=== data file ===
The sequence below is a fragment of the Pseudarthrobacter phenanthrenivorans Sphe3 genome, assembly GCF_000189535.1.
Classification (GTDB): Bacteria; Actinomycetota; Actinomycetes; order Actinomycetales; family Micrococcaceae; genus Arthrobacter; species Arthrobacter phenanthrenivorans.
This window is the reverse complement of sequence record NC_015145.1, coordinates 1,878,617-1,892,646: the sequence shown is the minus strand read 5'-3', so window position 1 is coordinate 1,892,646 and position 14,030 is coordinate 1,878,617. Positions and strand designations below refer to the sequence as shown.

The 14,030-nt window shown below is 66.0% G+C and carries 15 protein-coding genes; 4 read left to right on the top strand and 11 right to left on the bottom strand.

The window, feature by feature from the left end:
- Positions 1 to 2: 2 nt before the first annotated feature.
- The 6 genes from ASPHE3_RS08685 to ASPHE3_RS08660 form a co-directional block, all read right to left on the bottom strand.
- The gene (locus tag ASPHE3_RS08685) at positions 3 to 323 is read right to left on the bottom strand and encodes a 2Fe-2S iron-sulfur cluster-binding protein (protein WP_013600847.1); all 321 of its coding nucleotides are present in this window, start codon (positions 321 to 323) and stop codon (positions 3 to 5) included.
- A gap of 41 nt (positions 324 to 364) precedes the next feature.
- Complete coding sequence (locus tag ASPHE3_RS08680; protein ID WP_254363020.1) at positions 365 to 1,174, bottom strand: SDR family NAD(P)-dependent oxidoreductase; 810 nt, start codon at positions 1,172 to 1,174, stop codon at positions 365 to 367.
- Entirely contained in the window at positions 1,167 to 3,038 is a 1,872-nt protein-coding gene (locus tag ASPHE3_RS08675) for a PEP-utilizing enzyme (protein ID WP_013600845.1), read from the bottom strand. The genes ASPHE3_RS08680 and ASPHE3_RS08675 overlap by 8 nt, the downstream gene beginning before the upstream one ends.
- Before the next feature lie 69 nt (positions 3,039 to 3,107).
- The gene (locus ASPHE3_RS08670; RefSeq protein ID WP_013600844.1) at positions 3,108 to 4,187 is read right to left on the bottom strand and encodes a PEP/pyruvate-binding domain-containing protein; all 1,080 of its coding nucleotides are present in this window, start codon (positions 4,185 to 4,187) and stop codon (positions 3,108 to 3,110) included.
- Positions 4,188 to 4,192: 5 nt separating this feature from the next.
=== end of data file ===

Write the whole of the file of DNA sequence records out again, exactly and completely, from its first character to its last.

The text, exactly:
The sequence below is a fragment of the Pseudarthrobacter phenanthrenivorans Sphe3 genome, assembly GCF_000189535.1.
Classification (GTDB): Bacteria; Actinomycetota; Actinomycetes; order Actinomycetales; family Micrococcaceae; genus Arthrobacter; species Arthrobacter phenanthrenivorans.
This window is the reverse complement of sequence record NC_015145.1, coordinates 1,878,617-1,892,646: the sequence shown is the minus strand read 5'-3', so window position 1 is coordinate 1,892,646 and position 14,030 is coordinate 1,878,617. Positions and strand designations below refer to the sequence as shown.

The 14,030-nt window shown below is 66.0% G+C and carries 15 protein-coding genes; 4 read left to right on the top strand and 11 right to left on the bottom strand.

The window, feature by feature from the left end:
- Positions 1 to 2: 2 nt before the first annotated feature.
- The 6 genes from ASPHE3_RS08685 to ASPHE3_RS08660 form a co-directional block, all read right to left on the bottom strand.
- The gene (locus tag ASPHE3_RS08685) at positions 3 to 323 is read right to left on the bottom strand and encodes a 2Fe-2S iron-sulfur cluster-binding protein (protein WP_013600847.1); all 321 of its coding nucleotides are present in this window, start codon (positions 321 to 323) and stop codon (positions 3 to 5) included.
- A gap of 41 nt (positions 324 to 364) precedes the next feature.
- Complete coding sequence (locus tag ASPHE3_RS08680; protein ID WP_254363020.1) at positions 365 to 1,174, bottom strand: SDR family NAD(P)-dependent oxidoreductase; 810 nt, start codon at positions 1,172 to 1,174, stop codon at positions 365 to 367.
- Entirely contained in the window at positions 1,167 to 3,038 is a 1,872-nt protein-coding gene (locus tag ASPHE3_RS08675) for a PEP-utilizing enzyme (protein ID WP_013600845.1), read from the bottom strand. The genes ASPHE3_RS08680 and ASPHE3_RS08675 overlap by 8 nt, the downstream gene beginning before the upstream one ends.
- Before the next feature lie 69 nt (positions 3,039 to 3,107).
- The gene (locus ASPHE3_RS08670; RefSeq protein ID WP_013600844.1) at positions 3,108 to 4,187 is read right to left on the bottom strand and encodes a PEP/pyruvate-binding domain-containing protein; all 1,080 of its coding nucleotides are present in this window, start codon (positions 4,185 to 4,187) and stop codon (positions 3,108 to 3,110) included.
- Positions 4,188 to 4,192: 5 nt separating this feature from the next.